Background: Creatine supplementation is popular among tennis players but it is not clear whether it actually enhances tennis performance.
Objectives: To examine the effects of creatine supplementation on tennis specific performance indices.
Methods: In a randomised, double blind design, 36 competitive male tennis players (24 creatine, mean (SD) age, 22.5 (4.9) years; 12 placebo, 22.8 (4.8) years) were tested at baseline, after six days of creatine loading, and after a maintenance phase of four weeks (14 creatine, 10 placebo). Serving velocity (10 serves), forehand and backhand velocity (three series of 5×8 strokes), arm and leg strength (bench press and leg press), and intermittent running speed (three series of five 20 metre sprints) were measured.
Results: Compared with placebo, neither six days nor five weeks of creatine supplementation had a significant effect on serving velocity (creatine: +2 km/h; placebo: +2 km/h, p = 0.90); forehand velocity (creatine: +4 km/h; placebo: +4 km/h, p = 0.80), or backhand velocity (creatine: +3 km/h; placebo: +1 km/h, p = 0.38). There was also no significant effect of creatine supplementation on repetitive sprint power after 5, 10, and 20 metres, (creatine 20 m: −0.03 m/s; placebo 20 m: +0.01 m/s, p = 0.18), or in the strength of the upper and lower extremities.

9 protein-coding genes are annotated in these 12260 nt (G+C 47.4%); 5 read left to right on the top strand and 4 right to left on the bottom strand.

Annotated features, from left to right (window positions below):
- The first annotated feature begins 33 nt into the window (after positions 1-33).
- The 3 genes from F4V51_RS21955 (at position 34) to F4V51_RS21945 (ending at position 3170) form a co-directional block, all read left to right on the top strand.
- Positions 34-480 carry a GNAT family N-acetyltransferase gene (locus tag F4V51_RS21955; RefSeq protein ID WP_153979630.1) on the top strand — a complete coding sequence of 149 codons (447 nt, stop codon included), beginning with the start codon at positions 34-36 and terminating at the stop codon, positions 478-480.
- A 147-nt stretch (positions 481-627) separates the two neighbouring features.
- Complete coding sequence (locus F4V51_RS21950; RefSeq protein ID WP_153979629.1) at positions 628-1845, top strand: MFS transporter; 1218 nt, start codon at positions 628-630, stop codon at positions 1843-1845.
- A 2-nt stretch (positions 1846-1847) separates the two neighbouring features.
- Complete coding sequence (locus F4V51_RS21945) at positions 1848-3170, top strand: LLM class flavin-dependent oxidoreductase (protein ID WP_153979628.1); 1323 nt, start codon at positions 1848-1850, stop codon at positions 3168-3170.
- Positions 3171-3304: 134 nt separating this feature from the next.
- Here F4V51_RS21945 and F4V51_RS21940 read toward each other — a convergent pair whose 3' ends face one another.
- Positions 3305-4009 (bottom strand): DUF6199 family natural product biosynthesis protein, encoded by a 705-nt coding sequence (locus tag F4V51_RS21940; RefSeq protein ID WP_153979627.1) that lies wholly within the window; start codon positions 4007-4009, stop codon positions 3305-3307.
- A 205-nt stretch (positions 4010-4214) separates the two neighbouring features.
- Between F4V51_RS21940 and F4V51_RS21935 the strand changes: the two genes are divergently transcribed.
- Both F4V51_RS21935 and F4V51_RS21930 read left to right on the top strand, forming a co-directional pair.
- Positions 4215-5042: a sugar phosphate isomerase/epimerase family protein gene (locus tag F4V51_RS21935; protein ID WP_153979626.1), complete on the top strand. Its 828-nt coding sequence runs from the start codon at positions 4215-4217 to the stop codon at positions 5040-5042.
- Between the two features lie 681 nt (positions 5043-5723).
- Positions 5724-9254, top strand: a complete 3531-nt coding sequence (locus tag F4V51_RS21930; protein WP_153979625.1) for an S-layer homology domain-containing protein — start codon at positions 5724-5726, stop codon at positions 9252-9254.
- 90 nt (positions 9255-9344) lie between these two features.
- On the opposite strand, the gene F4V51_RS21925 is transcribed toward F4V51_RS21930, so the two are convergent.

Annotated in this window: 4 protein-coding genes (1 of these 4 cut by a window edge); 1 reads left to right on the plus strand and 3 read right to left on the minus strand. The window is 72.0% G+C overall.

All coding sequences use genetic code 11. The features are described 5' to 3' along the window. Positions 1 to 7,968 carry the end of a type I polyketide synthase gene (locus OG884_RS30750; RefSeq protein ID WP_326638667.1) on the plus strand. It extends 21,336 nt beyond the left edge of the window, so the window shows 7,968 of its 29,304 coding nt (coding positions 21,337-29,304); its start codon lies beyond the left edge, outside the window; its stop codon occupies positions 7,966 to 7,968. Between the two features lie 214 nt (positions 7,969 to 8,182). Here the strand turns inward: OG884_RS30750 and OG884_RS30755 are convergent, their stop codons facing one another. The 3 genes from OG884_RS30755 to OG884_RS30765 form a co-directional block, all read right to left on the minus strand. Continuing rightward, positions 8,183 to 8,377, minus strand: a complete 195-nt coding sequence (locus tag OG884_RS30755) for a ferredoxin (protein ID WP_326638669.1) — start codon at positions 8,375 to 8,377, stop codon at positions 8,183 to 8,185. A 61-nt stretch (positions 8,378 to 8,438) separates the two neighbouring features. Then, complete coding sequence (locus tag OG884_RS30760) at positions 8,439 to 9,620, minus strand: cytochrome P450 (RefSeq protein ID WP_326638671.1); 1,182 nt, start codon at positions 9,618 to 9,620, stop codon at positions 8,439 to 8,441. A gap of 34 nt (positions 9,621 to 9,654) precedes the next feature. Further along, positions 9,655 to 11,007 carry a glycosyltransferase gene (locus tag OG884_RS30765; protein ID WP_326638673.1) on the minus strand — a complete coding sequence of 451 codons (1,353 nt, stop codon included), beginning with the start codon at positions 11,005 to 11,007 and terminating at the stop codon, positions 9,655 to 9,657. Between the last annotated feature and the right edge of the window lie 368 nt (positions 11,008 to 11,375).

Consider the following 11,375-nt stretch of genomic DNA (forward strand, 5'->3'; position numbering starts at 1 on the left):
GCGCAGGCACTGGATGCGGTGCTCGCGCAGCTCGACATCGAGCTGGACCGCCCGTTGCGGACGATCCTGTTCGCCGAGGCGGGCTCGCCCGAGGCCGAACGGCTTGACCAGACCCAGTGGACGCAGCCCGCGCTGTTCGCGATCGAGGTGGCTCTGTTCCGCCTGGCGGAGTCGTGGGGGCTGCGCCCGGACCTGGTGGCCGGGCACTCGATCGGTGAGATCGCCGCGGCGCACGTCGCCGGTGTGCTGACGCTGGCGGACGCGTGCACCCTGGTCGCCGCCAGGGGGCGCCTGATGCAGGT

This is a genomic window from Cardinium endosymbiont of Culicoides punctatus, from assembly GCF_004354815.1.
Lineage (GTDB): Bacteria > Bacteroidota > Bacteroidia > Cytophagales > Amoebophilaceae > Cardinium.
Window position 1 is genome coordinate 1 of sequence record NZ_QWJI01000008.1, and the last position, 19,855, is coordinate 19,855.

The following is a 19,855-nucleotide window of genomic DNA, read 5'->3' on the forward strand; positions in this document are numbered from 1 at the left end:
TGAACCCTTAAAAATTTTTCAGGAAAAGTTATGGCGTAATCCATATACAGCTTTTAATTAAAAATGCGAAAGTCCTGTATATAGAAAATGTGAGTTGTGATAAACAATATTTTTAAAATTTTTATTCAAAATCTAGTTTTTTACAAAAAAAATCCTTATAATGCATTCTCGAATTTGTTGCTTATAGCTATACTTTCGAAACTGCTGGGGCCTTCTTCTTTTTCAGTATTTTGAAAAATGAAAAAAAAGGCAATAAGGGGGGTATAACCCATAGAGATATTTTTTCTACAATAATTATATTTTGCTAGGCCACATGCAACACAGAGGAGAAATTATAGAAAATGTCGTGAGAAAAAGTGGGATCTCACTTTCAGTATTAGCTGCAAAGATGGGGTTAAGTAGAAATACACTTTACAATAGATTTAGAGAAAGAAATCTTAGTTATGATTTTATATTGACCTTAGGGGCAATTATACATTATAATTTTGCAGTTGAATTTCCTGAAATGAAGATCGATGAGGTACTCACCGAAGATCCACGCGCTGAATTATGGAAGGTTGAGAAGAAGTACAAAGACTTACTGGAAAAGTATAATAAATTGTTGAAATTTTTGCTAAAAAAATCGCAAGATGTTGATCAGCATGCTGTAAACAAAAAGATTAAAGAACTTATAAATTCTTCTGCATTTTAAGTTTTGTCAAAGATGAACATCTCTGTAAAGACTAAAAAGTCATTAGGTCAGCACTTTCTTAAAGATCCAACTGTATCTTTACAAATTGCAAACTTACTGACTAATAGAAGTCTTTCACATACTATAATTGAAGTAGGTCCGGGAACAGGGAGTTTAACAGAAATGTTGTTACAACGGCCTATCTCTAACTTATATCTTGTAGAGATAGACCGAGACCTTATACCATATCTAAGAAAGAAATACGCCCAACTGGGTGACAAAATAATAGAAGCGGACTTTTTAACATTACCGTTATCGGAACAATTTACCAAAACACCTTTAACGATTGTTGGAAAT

Conclusions: Creatine supplementation is not effective in improving selected factors of tennis specific performance and should not be recommended to tennis players.
- PCr, phosphocreatine
- RPE, rate of perceived exertion
- dietary supplements
- racquet sports
- creatine supplementation
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Competing interests: none declared
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